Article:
The highest elevation in this area is Bukowiec Mountain – 148.4 m above sea level. „The scale-like” geological structure resulted in very interesting hydrogeological phenomena in the form of springs, watercourses and disappearing streams (Ponikwa, Utrata).
The meandering Chojnówka and Rudzinka streams are spectacular ornaments on the landscape. On the areas that have non-permeable layers there are depressions filled with water or peat,
The Park has a protection plan approved by the Westpomeranian Governor’s Resolution No. 113/2006 of 22 August 2006. The Beech Forest area was also included in the network of Special Areas of Conservation of the Natura 2000/PLH320020 Bukowe Hills programme.
Lake Szmaragdowe (Emerald Lake)
Lake Szmaragdowe is located within the Zdroje Forest Park. It is an old chalk quarry, exploited by the factory established in 1862 by Toepffer and Grawitz. Their “Stern” cement works utilised the sites’ natural material, chalk, from here. The rocks were hand-excavated beacuse they could be easily chipped, and then loaded onto the cars and transported by the rail system. The trail led downhill, so trasportation was easy. The oozing groundwaters were constantly pumped out.
However, on 26 July 1925, the quarry was flooded and the lake with area of 4.5 ha and a depth of 16-20 metres was formed. At the bottom of the lake the remnants of mining machines and equipment can still be found. Because of the high concentration of calcium carbonate and the light reflecting from the chalk bottom, the waters of the lake are emerald in colour (that is where the name comes from).
There is a legend mentioning the mischievous Skarbek, connected to this place. This greedy ghost acummulated great wealth, hid in underground, and when a miner’s pickaxe uncovered it, Skarbek flooded all the area.
The lake is surrounded by 50-m-high steep walls. Since it was formed it has changed many times because masses of ground falling into the water. In 1995 the action aiming at landslide prevention and making the lake available for tourists started – the construction of a tourist trail and monumental stairs on the south-western wall.
Today Lake Szmaragdowe is the perfect tourist spot. Walking routes have been defined and there are lots of tourist attractions around the lake. The bridge over the lake shore is a remnant of the railway line that was used to transport the quarry’s produce. There are also some viewing points, where one can observe the panorama stretching over the Lower Oder Valley and the City of Szczecin. Over the southern lake shore there is a collapsing fire station with an underground system of tunnels.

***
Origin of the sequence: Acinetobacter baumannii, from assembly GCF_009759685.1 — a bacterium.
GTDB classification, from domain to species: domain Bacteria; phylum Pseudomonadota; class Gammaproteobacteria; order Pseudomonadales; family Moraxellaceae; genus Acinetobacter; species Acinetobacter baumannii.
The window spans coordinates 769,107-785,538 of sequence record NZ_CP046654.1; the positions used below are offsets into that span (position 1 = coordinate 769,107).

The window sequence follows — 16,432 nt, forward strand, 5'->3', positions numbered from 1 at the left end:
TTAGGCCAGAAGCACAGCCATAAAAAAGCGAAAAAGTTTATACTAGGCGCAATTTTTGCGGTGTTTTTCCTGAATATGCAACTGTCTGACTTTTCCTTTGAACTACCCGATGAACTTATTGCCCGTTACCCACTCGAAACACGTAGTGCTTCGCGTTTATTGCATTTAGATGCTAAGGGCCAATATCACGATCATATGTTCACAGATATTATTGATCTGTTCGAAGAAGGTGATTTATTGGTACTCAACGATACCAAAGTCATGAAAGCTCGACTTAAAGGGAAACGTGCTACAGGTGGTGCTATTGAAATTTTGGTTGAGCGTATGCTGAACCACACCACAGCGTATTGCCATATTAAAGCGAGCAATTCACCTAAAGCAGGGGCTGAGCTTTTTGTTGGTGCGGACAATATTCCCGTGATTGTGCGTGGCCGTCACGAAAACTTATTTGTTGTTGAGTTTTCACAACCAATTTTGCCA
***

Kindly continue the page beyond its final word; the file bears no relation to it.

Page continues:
The park is adorned by 63 protected plants species and rare species that represent mountain, atlantic and xerothermic elements. The most valuable areas have been protected in natural reserves (469.39 ha):
– Prof. Florian Cieliński’s „Beech Forest Ravines„,
– Prof. Tadeusz Dominik’s „Beech Springs„,
– Józef Lewandowski’s „Kołowo Ravines„,
– Prof. Stefan Kownas’s „Grassy Beech Forest„,
– Jerzy Jackowski’s „Spring Beech Forest„,
In the park one may encounter the following glacial erratics:
– Głaz Krajoznawców – the biggest glacial erratic, perimeter: 17.5 m , height: 2.7,
– Szwedzki Kamień – perimeter: 9.7, height: 1.8 m,
– Kamień Serce – perimeter: 13.5 m, height: 1.5 m called also Młyńskie Koło,
– Głaz Grońskiego – perimeter: 12.2 m, height: 1.4 with a plate commemorating Stanisław Groński (leading Polish mountaneer, hiker, Szczecin Lands tourism pioneer).
The following natural monuments can be found in the Park:
– „Saint Otto” – a lime that grows in the church square in Płonia, according to the legend, planted in 1124 during the mission of Bishop Otto of Bamberg,
– „the Wry-Mouthe’d Oaks” – two oaks that grow in Klęsków that, according to the legend, commemorate the year 1121, when Bolesław the Wry-Mouthed defeated the Westpomeranian Army on the fields between Klęsków and Zdunów.
There are two nature and landscape protected complexes in the Park:
– the „Forest Park in Struga”.
The following ecological resources can be found in the Park:
– Zgniły Grzyb – on the area of 50.25 ha there is a protected lake with a neighbouring reed bed, willow thickets, meadows and forests which are breeding, feeding and resting places for many rare species of mammals and birds.
Tourist trails leading through the Park:
The Park and its buffer zone are crossed by 20 tourist trails, and their total length amounts to about 140 km. They lead through the most important parts of the forest landscape, and the holiday centres by the Glinna and Binowski lakes facilitate water and beach recreation.
What‘s more, the following sites are worth visiting in this area:
a) Kołbacz – a complex of buildings of the former Cistercian abbey,
b) Binowo – the Binowo Park Golf Course,
c) Glinna – the Dendrological Garden and barrow cemetery
The Park’s Administration is located in Gryfino
More information available on the Park website: http://www.bukowa.szczecin.pl
Regional Directorate for Environmental Protection, and Local Affairs Division in Gryfino
The building of the former border crossing point Gryfino – Mescherin
Tel. +48 91 / 414 02 60
Fax. +48 91 / 414 02 69